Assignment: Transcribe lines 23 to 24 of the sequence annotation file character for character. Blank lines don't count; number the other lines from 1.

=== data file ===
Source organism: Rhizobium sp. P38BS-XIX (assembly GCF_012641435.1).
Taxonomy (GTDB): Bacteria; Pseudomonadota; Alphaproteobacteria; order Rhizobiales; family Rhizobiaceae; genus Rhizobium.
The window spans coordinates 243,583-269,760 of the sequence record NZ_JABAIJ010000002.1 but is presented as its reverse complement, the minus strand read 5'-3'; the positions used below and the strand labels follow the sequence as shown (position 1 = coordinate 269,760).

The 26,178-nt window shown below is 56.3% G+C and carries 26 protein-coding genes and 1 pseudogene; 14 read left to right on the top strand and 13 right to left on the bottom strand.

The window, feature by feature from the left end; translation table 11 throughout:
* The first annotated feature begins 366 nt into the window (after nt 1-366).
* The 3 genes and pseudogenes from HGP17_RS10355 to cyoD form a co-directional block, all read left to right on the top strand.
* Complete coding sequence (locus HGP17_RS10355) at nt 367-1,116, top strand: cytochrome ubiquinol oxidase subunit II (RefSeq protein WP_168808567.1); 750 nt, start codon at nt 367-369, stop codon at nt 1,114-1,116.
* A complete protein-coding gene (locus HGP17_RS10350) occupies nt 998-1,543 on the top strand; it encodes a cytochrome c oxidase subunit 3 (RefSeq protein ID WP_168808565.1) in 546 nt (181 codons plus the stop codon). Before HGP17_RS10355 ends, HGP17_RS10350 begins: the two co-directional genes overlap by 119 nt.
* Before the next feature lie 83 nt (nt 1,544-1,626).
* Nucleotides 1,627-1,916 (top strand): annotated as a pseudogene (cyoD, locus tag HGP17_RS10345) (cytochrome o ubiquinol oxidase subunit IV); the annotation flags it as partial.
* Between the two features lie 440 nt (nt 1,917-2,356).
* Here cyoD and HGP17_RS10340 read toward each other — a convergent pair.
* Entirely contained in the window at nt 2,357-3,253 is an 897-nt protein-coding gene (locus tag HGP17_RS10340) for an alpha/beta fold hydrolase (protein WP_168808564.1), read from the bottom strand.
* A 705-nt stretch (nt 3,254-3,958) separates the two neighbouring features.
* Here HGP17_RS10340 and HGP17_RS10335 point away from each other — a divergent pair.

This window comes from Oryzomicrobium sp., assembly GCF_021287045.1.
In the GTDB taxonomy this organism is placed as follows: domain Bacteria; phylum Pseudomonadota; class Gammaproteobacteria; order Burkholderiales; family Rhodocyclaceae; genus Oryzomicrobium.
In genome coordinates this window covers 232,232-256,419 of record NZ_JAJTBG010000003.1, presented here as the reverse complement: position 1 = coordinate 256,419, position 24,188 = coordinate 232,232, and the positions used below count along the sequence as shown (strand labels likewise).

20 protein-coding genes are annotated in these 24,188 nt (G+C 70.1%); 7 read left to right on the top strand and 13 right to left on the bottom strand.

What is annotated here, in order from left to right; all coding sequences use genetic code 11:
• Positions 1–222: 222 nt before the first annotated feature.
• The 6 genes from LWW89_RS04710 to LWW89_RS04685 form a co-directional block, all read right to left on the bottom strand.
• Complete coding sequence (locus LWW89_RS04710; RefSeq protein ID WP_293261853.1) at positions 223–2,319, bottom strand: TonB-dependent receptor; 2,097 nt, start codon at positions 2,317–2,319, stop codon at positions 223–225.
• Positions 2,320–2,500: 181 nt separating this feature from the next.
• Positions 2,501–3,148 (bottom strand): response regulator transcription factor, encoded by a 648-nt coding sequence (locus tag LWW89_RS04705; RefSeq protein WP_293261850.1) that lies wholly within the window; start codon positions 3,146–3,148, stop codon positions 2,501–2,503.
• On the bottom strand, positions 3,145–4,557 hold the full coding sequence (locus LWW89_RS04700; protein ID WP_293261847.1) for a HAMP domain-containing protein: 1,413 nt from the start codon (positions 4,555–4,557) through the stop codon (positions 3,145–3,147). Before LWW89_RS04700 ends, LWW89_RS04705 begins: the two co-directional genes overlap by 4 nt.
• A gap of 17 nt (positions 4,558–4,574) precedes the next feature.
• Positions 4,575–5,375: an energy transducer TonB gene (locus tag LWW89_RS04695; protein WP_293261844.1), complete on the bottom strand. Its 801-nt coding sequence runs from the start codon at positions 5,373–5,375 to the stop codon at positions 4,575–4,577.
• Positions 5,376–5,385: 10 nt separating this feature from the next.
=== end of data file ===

• The 6 genes from LWW89_RS04710 to LWW89_RS04685 form a co-directional block, all read right to left on the bottom strand.
• Complete coding sequence (locus LWW89_RS04710; RefSeq protein ID WP_293261853.1) at positions 223–2,319, bottom strand: TonB-dependent receptor; 2,097 nt, start codon at positions 2,317–2,319, stop codon at positions 223–225.